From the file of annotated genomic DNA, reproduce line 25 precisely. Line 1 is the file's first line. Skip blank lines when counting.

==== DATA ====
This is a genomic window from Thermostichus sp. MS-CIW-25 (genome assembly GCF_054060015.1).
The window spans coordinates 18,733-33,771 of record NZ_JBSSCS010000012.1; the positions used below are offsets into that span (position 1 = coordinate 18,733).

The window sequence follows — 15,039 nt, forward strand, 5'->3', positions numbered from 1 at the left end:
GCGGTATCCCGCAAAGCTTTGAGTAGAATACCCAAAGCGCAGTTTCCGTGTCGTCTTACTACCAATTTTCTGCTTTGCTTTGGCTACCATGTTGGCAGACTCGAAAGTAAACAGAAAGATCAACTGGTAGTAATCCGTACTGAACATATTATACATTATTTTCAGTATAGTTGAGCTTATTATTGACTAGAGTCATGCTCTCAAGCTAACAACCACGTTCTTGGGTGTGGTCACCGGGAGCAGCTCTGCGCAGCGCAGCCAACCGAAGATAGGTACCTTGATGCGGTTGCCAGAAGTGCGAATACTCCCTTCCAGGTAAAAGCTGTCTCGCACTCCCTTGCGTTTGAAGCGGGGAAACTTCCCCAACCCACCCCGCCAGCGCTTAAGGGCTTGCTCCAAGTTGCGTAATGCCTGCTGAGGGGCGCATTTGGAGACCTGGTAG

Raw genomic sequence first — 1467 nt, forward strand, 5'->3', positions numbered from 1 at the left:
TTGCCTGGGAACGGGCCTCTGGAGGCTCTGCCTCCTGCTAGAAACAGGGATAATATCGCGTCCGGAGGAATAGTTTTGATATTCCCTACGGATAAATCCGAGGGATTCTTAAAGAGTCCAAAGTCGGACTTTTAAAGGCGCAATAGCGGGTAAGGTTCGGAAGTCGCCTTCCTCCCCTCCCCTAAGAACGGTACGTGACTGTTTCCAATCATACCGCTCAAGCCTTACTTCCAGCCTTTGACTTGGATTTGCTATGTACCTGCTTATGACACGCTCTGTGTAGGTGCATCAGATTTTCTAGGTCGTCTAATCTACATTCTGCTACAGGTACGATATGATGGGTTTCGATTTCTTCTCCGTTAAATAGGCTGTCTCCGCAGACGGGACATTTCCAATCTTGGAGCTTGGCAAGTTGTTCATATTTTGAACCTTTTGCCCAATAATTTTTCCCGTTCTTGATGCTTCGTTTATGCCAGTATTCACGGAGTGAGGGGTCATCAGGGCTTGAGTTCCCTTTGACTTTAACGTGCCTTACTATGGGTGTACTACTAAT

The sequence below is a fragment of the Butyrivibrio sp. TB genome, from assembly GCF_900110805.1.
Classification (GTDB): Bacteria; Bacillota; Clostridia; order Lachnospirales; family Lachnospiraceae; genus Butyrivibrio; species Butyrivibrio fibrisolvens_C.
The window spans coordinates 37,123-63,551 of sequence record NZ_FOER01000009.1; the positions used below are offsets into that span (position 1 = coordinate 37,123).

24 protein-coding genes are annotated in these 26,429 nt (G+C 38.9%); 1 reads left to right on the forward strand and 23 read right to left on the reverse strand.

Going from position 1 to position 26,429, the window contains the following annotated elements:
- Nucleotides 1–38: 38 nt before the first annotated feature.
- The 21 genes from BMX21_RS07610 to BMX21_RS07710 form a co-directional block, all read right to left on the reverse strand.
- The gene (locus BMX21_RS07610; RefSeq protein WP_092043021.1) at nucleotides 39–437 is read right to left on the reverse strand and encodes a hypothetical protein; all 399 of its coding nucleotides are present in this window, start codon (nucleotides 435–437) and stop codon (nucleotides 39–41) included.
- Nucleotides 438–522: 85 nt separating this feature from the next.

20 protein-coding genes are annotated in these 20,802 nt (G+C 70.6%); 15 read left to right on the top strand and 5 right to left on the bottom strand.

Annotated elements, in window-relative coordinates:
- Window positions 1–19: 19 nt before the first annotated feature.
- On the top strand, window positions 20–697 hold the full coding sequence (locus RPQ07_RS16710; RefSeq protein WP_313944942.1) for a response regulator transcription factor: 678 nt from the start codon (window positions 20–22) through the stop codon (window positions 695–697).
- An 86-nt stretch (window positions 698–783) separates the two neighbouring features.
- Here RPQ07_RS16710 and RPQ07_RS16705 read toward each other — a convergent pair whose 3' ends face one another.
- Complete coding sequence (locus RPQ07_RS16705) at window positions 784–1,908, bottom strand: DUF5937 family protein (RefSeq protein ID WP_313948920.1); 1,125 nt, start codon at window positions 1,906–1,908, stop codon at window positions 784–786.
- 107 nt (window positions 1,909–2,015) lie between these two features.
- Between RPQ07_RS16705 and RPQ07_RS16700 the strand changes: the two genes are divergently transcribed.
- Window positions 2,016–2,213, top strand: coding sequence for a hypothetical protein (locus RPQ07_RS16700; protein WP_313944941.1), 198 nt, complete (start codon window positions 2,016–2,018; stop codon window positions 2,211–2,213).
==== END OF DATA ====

- Window positions 2,016–2,213, top strand: coding sequence for a hypothetical protein (locus RPQ07_RS16700; protein WP_313944941.1), 198 nt, complete (start codon window positions 2,016–2,018; stop codon window positions 2,211–2,213).